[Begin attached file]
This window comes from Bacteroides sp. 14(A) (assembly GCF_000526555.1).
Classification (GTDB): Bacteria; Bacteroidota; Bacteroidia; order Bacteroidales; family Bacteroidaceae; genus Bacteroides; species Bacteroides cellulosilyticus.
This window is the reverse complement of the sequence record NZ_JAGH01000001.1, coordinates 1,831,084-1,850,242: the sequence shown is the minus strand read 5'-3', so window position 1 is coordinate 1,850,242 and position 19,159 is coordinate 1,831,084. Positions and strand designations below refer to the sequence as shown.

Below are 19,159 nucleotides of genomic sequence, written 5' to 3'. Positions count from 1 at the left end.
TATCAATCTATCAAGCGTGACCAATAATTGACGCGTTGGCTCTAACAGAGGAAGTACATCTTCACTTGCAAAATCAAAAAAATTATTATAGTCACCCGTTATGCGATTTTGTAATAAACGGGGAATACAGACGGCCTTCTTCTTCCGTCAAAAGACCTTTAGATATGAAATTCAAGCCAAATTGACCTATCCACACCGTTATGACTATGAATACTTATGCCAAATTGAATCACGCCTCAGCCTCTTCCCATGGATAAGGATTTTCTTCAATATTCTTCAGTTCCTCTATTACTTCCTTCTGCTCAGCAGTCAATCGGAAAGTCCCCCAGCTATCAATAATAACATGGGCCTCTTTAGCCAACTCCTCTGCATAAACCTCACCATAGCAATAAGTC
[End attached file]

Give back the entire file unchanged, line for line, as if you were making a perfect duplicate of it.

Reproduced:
This window comes from Bacteroides sp. 14(A) (assembly GCF_000526555.1).
Classification (GTDB): Bacteria; Bacteroidota; Bacteroidia; order Bacteroidales; family Bacteroidaceae; genus Bacteroides; species Bacteroides cellulosilyticus.
This window is the reverse complement of the sequence record NZ_JAGH01000001.1, coordinates 1,831,084-1,850,242: the sequence shown is the minus strand read 5'-3', so window position 1 is coordinate 1,850,242 and position 19,159 is coordinate 1,831,084. Positions and strand designations below refer to the sequence as shown.

Below are 19,159 nucleotides of genomic sequence, written 5' to 3'. Positions count from 1 at the left end.
TATCAATCTATCAAGCGTGACCAATAATTGACGCGTTGGCTCTAACAGAGGAAGTACATCTTCACTTGCAAAATCAAAAAAATTATTATAGTCACCCGTTATGCGATTTTGTAATAAACGGGGAATACAGACGGCCTTCTTCTTCCGTCAAAAGACCTTTAGATATGAAATTCAAGCCAAATTGACCTATCCACACCGTTATGACTATGAATACTTATGCCAAATTGAATCACGCCTCAGCCTCTTCCCATGGATAAGGATTTTCTTCAATATTCTTCAGTTCCTCTATTACTTCCTTCTGCTCAGCAGTCAATCGGAAAGTCCCCCAGCTATCAATAATAACATGGGCCTCTTTAGCCAACTCCTCTGCATAAACCTCACCATAGCAATAAGTC